FIG. 14 is a cross-sectional view of one electrode embodiment according to the present invention.
FIG. 15 is cross-sectional view of an alternative one electrode embodiment.
FIG. 16 is a cross-sectional view of an array using a number of one electrode embodiments with a common source.
Referring to FIGS. 1 and 2, a microfluidic distribution system 10 is shown incorporated into a microfluidic device 12.
Fluid distribution system 10 has fluid inputs 16 coupled to a fluid source (not shown). Fluid inputs 16 are coupled to a main channel 18. Main channel 18 has a plurality of branches 20 extending therefrom. Main channel 18 is coupled to a fluid source (not shown) that directs the fluid outside of microfluidic device 12 that has not been diverted by one of the plurality of branches 20.
The fluid source is preferably a pressurized fluid source that provides pressurized fluid to main channel 18. Various types of pressurized fluid sources would be evident to those skilled in the art.
Microfluidic device 12 is preferably comprised of a plurality of adjacent layers. In the present example, a top layer 22, a second layer 24, a seal layer 26 and a well layer 28 are used. The composition of each layer may, for example, be glass, silicon, or another suitable material known to those in the art. Each layer may be bonded or adhesively joined together in a manner known to those skilled in the art. For example, the layers may be anodically bonded.
Second layer 24 is illustrated as single layer. However, second layer 24 may be comprised of several layers interconnected through fluid channels. Although only one seal layer 26 is shown for simplicity, one skilled in the art would recognize that a seal layer may be used between any of the layers.
Branches 20 provide interconnections to well layer 28 through the various layers 22-28. The various openings and channels forming branches 20 may be formed in a conventional manner, such as by etching or drilling. Drilling may be accomplished by laser drilling.
Main channel 18 in the preferred embodiment is by first layer 22 and second layer 24. A cell feed 30 is formed between top layer 22 and within second layer 24. Cell feed 30 is coupled to main channel 18 through interlayer feed channel 32. Interlayer feed channel 32, as illustrated, is conical in shape. However, interlayer feed channel 32 may also be cylindrical in shape.
Referring now to FIG. 3, a cross-sectional view of a first embodiment of the present invention is illustrated. A portion of microfluidic device 10 is shown. In this example, second layer 24 is comprised of two layers 40 and 42 each of which is preferably a dielectric material. Well layer 28 and seal layer 26 are not shown for simplicity, although a constructed device would likely include such layers.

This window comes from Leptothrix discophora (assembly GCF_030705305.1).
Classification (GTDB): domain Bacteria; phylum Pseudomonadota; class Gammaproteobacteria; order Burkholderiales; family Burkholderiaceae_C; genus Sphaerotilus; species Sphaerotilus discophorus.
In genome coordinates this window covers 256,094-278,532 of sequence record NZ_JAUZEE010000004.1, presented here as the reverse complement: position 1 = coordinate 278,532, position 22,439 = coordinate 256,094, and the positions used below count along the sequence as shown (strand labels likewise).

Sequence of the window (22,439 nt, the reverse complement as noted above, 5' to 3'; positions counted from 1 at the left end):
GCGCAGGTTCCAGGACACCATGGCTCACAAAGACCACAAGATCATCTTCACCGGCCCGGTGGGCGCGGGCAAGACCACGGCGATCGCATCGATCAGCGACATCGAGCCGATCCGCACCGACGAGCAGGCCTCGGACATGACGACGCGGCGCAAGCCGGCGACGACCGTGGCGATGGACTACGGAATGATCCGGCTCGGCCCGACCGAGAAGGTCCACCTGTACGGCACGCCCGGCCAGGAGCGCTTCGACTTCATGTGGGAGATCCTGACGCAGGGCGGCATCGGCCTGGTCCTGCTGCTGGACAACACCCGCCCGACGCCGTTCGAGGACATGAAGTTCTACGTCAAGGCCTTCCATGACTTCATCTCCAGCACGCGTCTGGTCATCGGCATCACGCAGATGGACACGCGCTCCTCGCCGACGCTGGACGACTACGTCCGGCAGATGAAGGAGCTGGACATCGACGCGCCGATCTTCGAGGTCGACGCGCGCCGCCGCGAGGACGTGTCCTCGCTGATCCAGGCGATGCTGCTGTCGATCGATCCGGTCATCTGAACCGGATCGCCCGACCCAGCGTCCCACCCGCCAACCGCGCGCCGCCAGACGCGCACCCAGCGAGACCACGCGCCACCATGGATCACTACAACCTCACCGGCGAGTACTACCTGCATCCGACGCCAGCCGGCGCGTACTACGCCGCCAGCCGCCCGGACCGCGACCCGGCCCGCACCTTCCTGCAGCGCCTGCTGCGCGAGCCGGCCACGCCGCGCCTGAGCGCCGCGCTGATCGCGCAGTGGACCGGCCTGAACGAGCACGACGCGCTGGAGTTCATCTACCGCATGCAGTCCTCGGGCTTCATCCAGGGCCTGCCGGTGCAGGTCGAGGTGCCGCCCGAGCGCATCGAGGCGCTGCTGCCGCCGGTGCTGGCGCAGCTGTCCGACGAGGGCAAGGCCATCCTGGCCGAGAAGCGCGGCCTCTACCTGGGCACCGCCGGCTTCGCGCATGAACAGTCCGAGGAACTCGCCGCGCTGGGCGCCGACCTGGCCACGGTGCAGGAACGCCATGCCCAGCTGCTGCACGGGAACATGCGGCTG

A sluice 44 is defined by layers 40, 42. Sluice 44 receives fluid from an input capillary channel 46. Fluid is removed from sluice 44 through an output capillary channel 48. Output capillary channel 48 may provide fluid to a well 50 within well layer 28. Well 50 may have an exit or drain 51. A capillary break 52 is formed at the interface between layers 40 and 42. That is, as fluid within capillary channel 46 reaches the larger space of sluice 44, additional forces must be provided that are greater than the capillary forces within the fluid in input capillary channel 46.
Layer 42 defines a portion of sluice 44. That is, layer 42 defines bottom surface 54 and side surfaces 56 of sluice 44. Layer 40 defines an upper surface 58 of sluice 44.
A first electrode 60 is disposed upon bottom surface 54. First electrode may be a plate or a point electrode as will be further desribed below. Spaced apart from first electrode 60, a second electrode 62 is spaced apart therefrom. Second electrode 62 is disposed upon upper surface 58. As will be further described below, the position of second electrode 62 is preferably upstream from first electrode 60. Although not shown, first electrode 60 may encircle an exit opening 64. Likewise, second electrode 62 may encircle an entrance opening 66 to sluice 44. First electrode 60 and second electrode 62 are preferably formed of an electrically conductive material such as platinum, gold, silicon. First electrode 60 and second electrode 62 are separated by a distance.
A third electrode 68 is positioned within input capillary channel 46. Third electrode may also be a plate or a point electrode as will be further described below. Input capillary channel has a first portion 70 and a second portion 72.
A reset channel 74 is fluidically coupled to, sluice 44. Reset channel 74, as will be further described and illustrated below, is coupled to a gas or air source that is used to flush fluid from within sluice 44. Once the capillary break is overcome fluid will flow until it is reset by flushing fluid from sluice 44.
First electrode 60 and second electrode 62 are exposed within sluice 44. That is, first electrode 60 and second electrode 62 contact the fluid within sluice 44. First electrode 60, second electrode 62 and third electrode 68 also may also be partially or fully imbedded within respective layers 40, 42 or coated with a dielectric material as will further be described below.
A voltage source 76 is electrically coupled to first electrode 60, second electrode 62 and third electrode 68. Voltage source 76 is preferably a direct current source. However, an alternating current voltage source may also be used. The magnitude of the voltage supplied by voltage source 76 should be sufficient enough to provide a potential difference between relevant electrodes to overcome capillary break 52.
First electrode 60, second electrode 62 and third electrode 68 may also be coupled to a controller 79. Controller 78 is used to control the operation of microfluidic device 10 by controlling the application of voltage to the electrodes 60, 62 and 68. Controller 78 may, for example, be microprocessor based. In that case, controller 78 may also be used to sense the electrical characteristic of current between first electrode 60 and second electrode 62 since each of the electrodes contacts fluid.